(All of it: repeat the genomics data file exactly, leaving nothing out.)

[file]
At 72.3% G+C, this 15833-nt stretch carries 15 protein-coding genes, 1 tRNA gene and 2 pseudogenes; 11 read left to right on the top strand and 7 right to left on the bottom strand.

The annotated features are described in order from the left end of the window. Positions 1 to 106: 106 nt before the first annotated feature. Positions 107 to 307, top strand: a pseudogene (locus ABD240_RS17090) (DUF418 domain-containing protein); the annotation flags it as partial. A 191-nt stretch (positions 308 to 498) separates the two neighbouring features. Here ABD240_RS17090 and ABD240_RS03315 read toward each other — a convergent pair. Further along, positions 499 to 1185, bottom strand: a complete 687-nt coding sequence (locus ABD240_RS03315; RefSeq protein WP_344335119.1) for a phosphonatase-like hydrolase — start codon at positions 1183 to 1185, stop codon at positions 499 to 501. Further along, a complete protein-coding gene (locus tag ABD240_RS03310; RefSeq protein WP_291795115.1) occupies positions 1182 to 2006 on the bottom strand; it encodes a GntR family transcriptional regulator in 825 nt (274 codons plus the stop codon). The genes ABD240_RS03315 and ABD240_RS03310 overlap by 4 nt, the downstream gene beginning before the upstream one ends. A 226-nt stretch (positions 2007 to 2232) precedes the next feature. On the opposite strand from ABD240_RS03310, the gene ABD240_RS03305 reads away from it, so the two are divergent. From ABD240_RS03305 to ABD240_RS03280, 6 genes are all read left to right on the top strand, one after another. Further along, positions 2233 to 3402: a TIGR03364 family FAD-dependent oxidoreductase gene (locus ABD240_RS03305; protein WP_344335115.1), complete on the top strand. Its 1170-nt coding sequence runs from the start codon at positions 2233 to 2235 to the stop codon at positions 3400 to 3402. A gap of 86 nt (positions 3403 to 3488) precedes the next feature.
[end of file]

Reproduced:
At 72.3% G+C, this 15833-nt stretch carries 15 protein-coding genes, 1 tRNA gene and 2 pseudogenes; 11 read left to right on the top strand and 7 right to left on the bottom strand.

The annotated features are described in order from the left end of the window. Positions 1 to 106: 106 nt before the first annotated feature. Positions 107 to 307, top strand: a pseudogene (locus ABD240_RS17090) (DUF418 domain-containing protein); the annotation flags it as partial. A 191-nt stretch (positions 308 to 498) separates the two neighbouring features. Here ABD240_RS17090 and ABD240_RS03315 read toward each other — a convergent pair. Further along, positions 499 to 1185, bottom strand: a complete 687-nt coding sequence (locus ABD240_RS03315; RefSeq protein WP_344335119.1) for a phosphonatase-like hydrolase — start codon at positions 1183 to 1185, stop codon at positions 499 to 501. Further along, a complete protein-coding gene (locus tag ABD240_RS03310; RefSeq protein WP_291795115.1) occupies positions 1182 to 2006 on the bottom strand; it encodes a GntR family transcriptional regulator in 825 nt (274 codons plus the stop codon). The genes ABD240_RS03315 and ABD240_RS03310 overlap by 4 nt, the downstream gene beginning before the upstream one ends. A 226-nt stretch (positions 2007 to 2232) precedes the next feature. On the opposite strand from ABD240_RS03310, the gene ABD240_RS03305 reads away from it, so the two are divergent. From ABD240_RS03305 to ABD240_RS03280, 6 genes are all read left to right on the top strand, one after another. Further along, positions 2233 to 3402: a TIGR03364 family FAD-dependent oxidoreductase gene (locus ABD240_RS03305; protein WP_344335115.1), complete on the top strand. Its 1170-nt coding sequence runs from the start codon at positions 2233 to 2235 to the stop codon at positions 3400 to 3402. A gap of 86 nt (positions 3403 to 3488) precedes the next feature.